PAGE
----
Posted by purplemary54 on February 10, 2014
NFL prospect Michael Sam has officially come out as a gay man to the press; his college team at the University of Missouri already knew. He wanted to own his own story before he went to the NFL, which is just as good a reason for coming out as any.
My mother will undoubtedly say she doesn’t understand all this business about “coming out.” “It’s nobody’s business who you sleep with,” she says pretty much every time a public figure of some sort comes out. I try to let it go, but her attitude gets to me. She’s right; who you sleep with isn’t anybody’s business. It doesn’t matter if you’re gay or straight or asexual. Your sexuality is just another aspect of the person you are. It should be the most private thing in the world, kept between you and your chosen partner(s).
Except that it isn’t. Being gay right now is a lot like being black in the Jim Crow era–with the obvious exception of the fact that no one has to “come out” as black. There are too many places in this world where homosexuality is legislated against, where rights are denied because of sexuality, where people can be imprisoned or murdered because of who they love. And until such bigotry and hate is gone from the world, coming out will matter.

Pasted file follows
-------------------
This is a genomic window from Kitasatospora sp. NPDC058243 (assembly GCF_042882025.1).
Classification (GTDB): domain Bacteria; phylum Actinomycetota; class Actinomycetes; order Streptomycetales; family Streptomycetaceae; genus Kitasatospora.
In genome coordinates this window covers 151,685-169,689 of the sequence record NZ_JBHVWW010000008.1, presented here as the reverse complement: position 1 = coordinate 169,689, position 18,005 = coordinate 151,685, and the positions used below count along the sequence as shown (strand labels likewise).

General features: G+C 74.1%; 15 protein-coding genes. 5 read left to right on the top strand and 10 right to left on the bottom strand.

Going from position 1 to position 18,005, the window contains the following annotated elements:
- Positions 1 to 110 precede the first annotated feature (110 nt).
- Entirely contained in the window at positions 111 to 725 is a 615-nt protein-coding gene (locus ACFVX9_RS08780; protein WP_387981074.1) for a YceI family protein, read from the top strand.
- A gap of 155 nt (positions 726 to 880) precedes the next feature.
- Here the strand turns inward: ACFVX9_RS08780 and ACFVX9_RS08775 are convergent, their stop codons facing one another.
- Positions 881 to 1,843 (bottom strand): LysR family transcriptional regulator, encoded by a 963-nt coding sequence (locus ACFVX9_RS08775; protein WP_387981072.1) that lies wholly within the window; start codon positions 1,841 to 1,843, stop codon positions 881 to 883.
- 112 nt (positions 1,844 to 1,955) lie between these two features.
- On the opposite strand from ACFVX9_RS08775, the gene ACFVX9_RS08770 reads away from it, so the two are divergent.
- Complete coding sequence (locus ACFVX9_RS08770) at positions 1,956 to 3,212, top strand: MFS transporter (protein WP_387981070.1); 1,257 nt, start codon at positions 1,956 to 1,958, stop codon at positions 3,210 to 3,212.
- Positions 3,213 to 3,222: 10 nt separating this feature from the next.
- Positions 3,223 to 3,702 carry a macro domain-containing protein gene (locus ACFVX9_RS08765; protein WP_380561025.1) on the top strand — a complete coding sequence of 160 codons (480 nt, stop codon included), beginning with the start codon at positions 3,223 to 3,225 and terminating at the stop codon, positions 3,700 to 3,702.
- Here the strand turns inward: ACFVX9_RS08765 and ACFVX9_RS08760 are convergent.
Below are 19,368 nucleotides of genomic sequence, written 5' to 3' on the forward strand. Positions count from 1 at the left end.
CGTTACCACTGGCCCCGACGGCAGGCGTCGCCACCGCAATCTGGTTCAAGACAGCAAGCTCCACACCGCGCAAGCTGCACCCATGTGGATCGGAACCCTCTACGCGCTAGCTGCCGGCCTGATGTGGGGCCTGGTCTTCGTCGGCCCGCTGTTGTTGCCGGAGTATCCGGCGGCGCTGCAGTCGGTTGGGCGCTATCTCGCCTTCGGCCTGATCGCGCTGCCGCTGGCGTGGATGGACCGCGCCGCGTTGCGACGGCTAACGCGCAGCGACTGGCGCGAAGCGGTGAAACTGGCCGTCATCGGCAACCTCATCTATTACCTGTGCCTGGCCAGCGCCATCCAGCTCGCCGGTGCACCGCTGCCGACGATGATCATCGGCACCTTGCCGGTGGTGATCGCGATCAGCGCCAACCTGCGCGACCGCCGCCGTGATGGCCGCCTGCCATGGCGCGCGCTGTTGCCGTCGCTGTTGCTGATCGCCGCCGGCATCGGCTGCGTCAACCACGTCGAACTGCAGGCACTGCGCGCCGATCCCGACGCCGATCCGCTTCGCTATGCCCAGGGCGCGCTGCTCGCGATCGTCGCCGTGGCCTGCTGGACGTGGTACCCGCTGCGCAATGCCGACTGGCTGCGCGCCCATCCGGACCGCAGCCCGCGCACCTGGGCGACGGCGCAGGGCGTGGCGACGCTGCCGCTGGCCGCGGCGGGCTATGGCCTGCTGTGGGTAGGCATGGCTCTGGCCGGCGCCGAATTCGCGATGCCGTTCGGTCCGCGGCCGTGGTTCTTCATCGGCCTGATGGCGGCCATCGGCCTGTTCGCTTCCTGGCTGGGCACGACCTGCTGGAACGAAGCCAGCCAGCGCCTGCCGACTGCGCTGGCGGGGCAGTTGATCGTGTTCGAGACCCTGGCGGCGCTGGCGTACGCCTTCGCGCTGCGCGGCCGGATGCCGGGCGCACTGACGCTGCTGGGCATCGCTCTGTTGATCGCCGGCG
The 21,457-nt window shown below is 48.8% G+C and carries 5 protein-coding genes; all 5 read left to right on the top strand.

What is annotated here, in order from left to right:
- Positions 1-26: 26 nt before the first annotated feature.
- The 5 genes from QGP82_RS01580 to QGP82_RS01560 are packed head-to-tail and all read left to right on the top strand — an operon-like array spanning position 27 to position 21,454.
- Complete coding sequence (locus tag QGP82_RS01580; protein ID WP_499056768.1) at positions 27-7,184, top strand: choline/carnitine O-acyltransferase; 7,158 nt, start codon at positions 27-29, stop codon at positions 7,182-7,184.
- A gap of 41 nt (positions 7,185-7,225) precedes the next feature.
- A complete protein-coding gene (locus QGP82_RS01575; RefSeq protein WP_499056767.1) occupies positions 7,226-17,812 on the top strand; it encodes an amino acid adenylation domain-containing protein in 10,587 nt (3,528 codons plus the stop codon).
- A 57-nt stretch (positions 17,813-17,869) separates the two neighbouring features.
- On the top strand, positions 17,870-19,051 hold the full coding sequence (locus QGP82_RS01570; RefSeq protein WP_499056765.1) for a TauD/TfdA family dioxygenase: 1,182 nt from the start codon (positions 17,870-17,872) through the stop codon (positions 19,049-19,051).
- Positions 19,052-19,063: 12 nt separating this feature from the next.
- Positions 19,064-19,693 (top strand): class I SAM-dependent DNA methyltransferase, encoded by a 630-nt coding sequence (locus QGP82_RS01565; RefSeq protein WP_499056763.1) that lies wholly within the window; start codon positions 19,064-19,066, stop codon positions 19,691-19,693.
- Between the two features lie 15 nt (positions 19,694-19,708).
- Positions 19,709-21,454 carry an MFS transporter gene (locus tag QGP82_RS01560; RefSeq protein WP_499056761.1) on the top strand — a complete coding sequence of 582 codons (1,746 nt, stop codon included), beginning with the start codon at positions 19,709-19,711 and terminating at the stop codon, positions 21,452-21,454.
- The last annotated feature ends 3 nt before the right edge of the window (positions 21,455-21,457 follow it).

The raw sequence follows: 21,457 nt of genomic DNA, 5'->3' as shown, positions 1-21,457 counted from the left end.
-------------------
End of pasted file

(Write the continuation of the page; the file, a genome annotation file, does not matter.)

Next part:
Because every time someone like Michael Sam comes out, some of the ignorance of the world gets chipped away. For many years, people have use their ignorance and fear to justify their bigotry. “I don’t know any gay people” is essentially code for “I think they’re too different from me, and I’m afraid of them.” Not knowing a gay person is used as part of the justification and rationale for discrimination. For every gay person that comes out, there is an exponential number of people who can now say they know a gay person. And they can see that gay people aren’t any different than they are. And the justifications and rationale fall apart. That’s how discrimination will finally be stopped.
So until there are no longer any laws against same-sex marriage, until there is no place where GLBTQ people do not feel threatened or unsafe, coming out will matter. The personal is political.